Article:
Global Natural Common Goods: Prevailing Circumstances and Ethical and Political Proposals

Global Natural Common Goods: Prevailing Circumstances and Ethical and Political Proposals

Carmen Velayos Castelo (University of Salamanca, Spain)
DOI: 10.4018/978-1-7998-3636-0.ch008


During premodernity, the argumentation about natural common goods goes a long way towards explaining that nobody can be excluded from them, and this view in the West has been deepened, for example, by philosophers/jurists in the 16th century such as Francisco de Vitoria. But it was progressively abandoned, and in the 19th, it was not definitely a popular topic of reflection. Anyway, it begins to be recuperated by the work of Olson and others during the 1960s. The author's aim is to analyze the ethical basis of all these new recuperations by social scientists, especially characterized by Elinor Ostrom (The Govern of Commons) and to introduce a proper philosophical debate about them. Questions and proposals that have to do with the common sphere (res publica) would lead us to introduce new political, anthropological, and ethical clues. The results of the exacerbation of modern individualism are essentially contradictory with commons. Then, the author analyzes the current methods to guarantee the commons and their limitations.
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Peoples, social classes, families, individuals, may be enriched, but they will only be fortunate, when be sited, like gentlemen, around the common wealth (Mauss, Essai sur le don, Paris, Quadrige/PUF, 247-248)


Topicalization Of Common Goods

Normally, issues relating to public res, or to all, especially when it comes to access to and use of common global goods, such as fresh water, should lead individuals, communities, and governments to cooperate. However, politically they have given rise to timid international treaties dealing with cross-border goods, sea use, among others. And, as some authors claim the European Union's own concept would have arisen from “…the need to consolidate efforts to address these issues relating to common concerns” (Leal-Arcas, 2016, p. 805).

See generally how the European Union was partially created to foster economic cooperation and to avoid future conflicts in the post-World War II era. (The EU in Brief, 2000).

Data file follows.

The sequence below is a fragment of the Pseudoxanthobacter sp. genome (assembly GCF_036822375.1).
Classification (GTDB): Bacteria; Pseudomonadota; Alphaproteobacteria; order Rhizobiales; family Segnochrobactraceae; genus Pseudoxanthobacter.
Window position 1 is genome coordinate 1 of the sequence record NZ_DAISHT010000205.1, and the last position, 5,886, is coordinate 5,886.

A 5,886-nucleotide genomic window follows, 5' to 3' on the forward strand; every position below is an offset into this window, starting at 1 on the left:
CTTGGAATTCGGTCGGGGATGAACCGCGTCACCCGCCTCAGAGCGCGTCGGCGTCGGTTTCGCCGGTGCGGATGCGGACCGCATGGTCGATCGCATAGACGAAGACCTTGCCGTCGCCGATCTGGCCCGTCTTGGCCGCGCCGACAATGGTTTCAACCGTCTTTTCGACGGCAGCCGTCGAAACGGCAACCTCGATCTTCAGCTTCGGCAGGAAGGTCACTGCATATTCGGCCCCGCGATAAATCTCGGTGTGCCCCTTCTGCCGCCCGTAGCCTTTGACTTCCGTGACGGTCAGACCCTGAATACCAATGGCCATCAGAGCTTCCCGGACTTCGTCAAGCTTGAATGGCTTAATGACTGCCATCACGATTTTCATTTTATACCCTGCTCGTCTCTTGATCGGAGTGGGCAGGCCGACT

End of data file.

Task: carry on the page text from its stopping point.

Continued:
The idea of decarbonizing the Union would be one of those common goods that we should achieve together as soon as possible. But energy policies remain national and there is still no efficient collective effort to move forward together. In addition, recent data show that in 2014 the European Union imported fifty-three percent of its energy, making it the world's largest energy importer. (Loyal-Coffers, 2016)

When I write this, in addition, much of humanity, especially in my country and in Italy, lives confined to their homes because of the crisis caused by a virus, COVID-19. Deaths are counted in thousands and much more are affected. A strong welfare state and a united Europe are required to ensure these essential common goods threatened, especially the health of the population, as well as to avoid a dilapidated economic situation that prevents us from meeting basic needs. Fortunately, the European Union has already injected money to collectively tackle a problem that challenges us as humanity. It is at this time that collective and joint responses, solidarity and cooperative, to common problems and ills are valued.

Because this terrible pandemic clearly shows what it means that a problem is global and affects common goods or ills: not only that it knows no borders, but its spread, its appearance and its outcome have an inevitable international dimension. And we do not have international institutions to address them.

In fact, jumping into the planetary sphere is far away for almost all citizens when we do not even conceive as common the nearest thing, such as the street, the parks, our country, the sky (Barnes, 2001).

It is curious that they have constitutions, as the one of the Republic of Poland, that states in Article 1º of its Constitution,

“…that the supreme power belongs to the Nation” (Sobol, 2017, p. 11).

Curious because the contemporary citizen has not generally been educated in respect for totalities, even if these are the sustenance of his life and chores; nor it is also not easy to understand being part of assumed goods, as his neighborhood, city, country, world and, of course, Earth.

The international dimension of the guarantee of common goods is becoming more and more apparent. But what are these common goods?:

“Common goods have been defined as those goods that, irrespective of any public or private origin, are characterized by a binding destination and necessary for the realization of the fundamental rights of all people.” (UNESCO, 2015)

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